As Mom plays it “just one more time,” I stare at the screen. At the girl with the mahogany hair, the hazel eyes, the sparkling white smile, and the newly capped tooth.
I don’t know the girl in the commercial. Not the way she cocks her head to the side and grins like her world isn’t in danger of falling off its axis, of tilting from right to wrong, from up to down.
I don’t know how she gets up each day and lives it.
For now, that sorry tooth is all we have in common, but I’m getting to know her.
She seems friendly enough, like she brushes her teeth and like she also appreciates a good joke.
I’m pretty sure I’ll like her.
She looks a lot like my sister.
Thank you to my agent, the indomitable Suzie Townsend, for your unwavering belief in this book and in my writing. You are the very best. Margaret Ferguson, your insight and attention to detail are unmatched. Thanks for your hard work and for transforming
All These Lives
from a manuscript into a real, live book.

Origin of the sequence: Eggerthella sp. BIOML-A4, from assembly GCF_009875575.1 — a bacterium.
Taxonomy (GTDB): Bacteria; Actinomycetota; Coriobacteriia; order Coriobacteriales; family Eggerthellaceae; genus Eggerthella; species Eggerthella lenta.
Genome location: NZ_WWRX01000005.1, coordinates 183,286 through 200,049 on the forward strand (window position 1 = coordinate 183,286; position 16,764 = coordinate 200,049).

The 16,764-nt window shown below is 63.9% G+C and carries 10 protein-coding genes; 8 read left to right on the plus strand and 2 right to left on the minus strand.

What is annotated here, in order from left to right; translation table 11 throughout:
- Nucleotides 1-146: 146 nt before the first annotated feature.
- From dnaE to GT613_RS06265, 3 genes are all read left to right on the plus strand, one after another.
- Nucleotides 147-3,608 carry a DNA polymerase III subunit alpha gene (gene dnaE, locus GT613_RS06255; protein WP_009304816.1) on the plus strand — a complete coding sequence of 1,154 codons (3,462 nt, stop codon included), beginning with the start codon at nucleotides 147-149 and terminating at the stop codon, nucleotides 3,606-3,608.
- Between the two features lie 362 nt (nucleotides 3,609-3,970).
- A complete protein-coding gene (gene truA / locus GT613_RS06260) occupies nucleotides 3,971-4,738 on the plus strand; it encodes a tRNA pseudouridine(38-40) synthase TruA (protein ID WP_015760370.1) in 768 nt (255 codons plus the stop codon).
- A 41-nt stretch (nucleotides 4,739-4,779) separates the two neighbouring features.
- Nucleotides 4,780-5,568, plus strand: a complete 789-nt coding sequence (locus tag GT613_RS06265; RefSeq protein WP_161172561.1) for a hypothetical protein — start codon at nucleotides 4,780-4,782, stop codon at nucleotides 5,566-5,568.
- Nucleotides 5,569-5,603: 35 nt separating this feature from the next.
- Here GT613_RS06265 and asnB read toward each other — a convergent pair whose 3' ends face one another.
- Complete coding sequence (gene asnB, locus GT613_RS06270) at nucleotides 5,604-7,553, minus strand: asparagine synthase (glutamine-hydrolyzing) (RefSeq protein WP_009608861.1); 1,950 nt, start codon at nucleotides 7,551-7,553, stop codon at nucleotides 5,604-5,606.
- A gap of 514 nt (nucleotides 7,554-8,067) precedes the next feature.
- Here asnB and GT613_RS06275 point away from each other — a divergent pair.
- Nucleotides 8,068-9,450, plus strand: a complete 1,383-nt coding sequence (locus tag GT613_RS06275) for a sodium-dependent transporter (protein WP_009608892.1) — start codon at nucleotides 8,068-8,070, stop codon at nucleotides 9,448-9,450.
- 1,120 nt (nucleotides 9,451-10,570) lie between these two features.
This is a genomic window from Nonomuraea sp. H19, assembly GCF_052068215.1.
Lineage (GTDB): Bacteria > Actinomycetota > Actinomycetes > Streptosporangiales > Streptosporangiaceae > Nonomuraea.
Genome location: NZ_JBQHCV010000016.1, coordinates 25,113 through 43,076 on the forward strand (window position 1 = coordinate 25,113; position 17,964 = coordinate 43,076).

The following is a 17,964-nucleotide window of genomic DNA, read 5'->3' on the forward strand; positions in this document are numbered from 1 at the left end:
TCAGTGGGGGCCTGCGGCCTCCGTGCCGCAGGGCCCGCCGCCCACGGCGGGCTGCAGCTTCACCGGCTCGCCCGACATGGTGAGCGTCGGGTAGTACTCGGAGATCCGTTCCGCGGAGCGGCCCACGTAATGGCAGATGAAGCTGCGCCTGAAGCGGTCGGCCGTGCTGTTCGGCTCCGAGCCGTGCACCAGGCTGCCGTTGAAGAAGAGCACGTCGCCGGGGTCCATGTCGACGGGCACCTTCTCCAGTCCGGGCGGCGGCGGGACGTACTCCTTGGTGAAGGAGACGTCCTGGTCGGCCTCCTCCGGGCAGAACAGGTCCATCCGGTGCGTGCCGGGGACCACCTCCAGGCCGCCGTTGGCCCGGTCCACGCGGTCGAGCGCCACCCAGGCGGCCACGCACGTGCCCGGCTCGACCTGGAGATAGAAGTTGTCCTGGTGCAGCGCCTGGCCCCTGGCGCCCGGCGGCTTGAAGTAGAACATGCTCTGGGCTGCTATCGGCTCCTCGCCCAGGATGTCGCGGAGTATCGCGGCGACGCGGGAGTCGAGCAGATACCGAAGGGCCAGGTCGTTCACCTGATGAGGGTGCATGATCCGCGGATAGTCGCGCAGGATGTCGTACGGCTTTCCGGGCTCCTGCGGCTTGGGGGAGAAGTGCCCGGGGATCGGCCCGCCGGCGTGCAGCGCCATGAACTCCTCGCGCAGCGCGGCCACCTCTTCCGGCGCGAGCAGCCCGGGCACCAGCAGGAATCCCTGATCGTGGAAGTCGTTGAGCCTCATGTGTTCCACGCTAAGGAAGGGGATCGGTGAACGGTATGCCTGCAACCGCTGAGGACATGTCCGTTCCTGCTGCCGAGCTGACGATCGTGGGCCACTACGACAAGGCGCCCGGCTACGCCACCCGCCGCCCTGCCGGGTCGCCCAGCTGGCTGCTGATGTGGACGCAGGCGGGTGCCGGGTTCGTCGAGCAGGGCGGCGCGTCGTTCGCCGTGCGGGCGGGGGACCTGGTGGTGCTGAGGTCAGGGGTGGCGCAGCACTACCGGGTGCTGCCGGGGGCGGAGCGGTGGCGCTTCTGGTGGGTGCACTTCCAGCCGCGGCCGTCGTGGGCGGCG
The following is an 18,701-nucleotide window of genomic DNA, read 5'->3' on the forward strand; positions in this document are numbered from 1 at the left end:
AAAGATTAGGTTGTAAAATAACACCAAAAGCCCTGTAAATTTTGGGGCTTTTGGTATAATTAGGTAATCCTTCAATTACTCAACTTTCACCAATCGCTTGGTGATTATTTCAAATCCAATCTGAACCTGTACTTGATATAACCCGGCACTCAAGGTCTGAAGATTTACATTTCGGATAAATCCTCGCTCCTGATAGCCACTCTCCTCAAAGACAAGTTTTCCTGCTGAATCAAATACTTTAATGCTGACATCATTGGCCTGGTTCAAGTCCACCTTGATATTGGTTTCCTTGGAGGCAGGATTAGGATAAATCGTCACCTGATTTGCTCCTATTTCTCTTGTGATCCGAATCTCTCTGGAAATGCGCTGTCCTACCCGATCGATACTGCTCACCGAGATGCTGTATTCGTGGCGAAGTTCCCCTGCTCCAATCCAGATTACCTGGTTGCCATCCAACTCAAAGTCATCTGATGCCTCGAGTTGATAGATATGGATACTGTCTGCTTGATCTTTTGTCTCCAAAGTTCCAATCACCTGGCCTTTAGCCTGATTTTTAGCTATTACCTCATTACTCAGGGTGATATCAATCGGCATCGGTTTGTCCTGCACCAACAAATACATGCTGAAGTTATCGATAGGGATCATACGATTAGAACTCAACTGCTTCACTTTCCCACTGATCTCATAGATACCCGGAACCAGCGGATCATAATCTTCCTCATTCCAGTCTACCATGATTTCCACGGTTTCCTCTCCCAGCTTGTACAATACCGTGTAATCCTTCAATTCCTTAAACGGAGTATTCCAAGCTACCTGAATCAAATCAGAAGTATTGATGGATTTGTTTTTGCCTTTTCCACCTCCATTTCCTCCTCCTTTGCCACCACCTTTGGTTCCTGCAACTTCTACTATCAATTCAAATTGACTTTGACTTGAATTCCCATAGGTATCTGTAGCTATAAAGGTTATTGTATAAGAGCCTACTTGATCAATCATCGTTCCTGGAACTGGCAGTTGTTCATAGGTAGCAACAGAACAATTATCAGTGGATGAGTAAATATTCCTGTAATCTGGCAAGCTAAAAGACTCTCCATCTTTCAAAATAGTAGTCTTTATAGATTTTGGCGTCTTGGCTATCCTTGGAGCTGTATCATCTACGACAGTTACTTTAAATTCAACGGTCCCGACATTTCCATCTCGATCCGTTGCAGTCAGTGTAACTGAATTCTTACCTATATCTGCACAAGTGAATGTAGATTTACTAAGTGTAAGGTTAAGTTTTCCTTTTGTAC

Thanks to Meredith Barnes, Sara Kendall, and Jacqueline Murphy. Thanks also to Susan Dobinick and the fabulous team at Farrar Straus Giroux.
Dr. Golsteyn and Dr. Sheila Pritchard, thank you so much for sharing your expertise with me. Any mistakes are all mine.
Many thanks to every one of my writing friends: Jeanette Schneider and Suzanne Hayze. Lisa and Laura Roecker, for braving through that early draft. Mariah Irvin, because who else would I talk misbehaving celeb assistants, good books, writing, and life with? Shannon Messenger, your enormous talent is matched only by your heart. Serenity Bohon, thank you for caring about the little and the big things, and for teaching me to do the same.
Thank you to my blog readers, for finding my corner of the Web and coming back. I like you better than a million Twizzlers.